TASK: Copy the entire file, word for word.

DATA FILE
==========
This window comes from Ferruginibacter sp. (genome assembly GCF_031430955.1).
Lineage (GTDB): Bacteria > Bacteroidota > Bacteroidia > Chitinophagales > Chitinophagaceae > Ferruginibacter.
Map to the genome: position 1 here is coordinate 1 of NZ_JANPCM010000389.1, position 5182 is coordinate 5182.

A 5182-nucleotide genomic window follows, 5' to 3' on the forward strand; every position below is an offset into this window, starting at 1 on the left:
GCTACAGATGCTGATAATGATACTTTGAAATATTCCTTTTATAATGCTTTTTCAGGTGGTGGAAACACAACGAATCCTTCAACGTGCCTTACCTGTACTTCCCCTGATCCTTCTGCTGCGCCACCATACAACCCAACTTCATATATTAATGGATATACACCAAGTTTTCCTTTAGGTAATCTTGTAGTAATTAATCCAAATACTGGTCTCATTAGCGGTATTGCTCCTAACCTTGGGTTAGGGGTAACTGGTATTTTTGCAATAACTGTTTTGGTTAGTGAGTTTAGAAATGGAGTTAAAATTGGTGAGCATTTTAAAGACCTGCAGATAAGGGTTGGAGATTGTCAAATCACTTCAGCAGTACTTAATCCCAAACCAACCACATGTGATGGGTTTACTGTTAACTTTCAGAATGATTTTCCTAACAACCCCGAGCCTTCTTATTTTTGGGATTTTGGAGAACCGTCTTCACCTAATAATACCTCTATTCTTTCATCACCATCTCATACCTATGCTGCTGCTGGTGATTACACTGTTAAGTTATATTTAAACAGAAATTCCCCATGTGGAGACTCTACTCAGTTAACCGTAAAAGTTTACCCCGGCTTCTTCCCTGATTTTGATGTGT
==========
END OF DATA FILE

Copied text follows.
This window comes from Ferruginibacter sp. (genome assembly GCF_031430955.1).
Lineage (GTDB): Bacteria > Bacteroidota > Bacteroidia > Chitinophagales > Chitinophagaceae > Ferruginibacter.
Map to the genome: position 1 here is coordinate 1 of NZ_JANPCM010000389.1, position 5182 is coordinate 5182.

A 5182-nucleotide genomic window follows, 5' to 3' on the forward strand; every position below is an offset into this window, starting at 1 on the left:
GCTACAGATGCTGATAATGATACTTTGAAATATTCCTTTTATAATGCTTTTTCAGGTGGTGGAAACACAACGAATCCTTCAACGTGCCTTACCTGTACTTCCCCTGATCCTTCTGCTGCGCCACCATACAACCCAACTTCATATATTAATGGATATACACCAAGTTTTCCTTTAGGTAATCTTGTAGTAATTAATCCAAATACTGGTCTCATTAGCGGTATTGCTCCTAACCTTGGGTTAGGGGTAACTGGTATTTTTGCAATAACTGTTTTGGTTAGTGAGTTTAGAAATGGAGTTAAAATTGGTGAGCATTTTAAAGACCTGCAGATAAGGGTTGGAGATTGTCAAATCACTTCAGCAGTACTTAATCCCAAACCAACCACATGTGATGGGTTTACTGTTAACTTTCAGAATGATTTTCCTAACAACCCCGAGCCTTCTTATTTTTGGGATTTTGGAGAACCGTCTTCACCTAATAATACCTCTATTCTTTCATCACCATCTCATACCTATGCTGCTGCTGGTGATTACACTGTTAAGTTATATTTAAACAGAAATTCCCCATGTGGAGACTCTACTCAGTTAACCGTAAAAGTTTACCCCGGCTTCTTCCCTGATTTTGATGTGT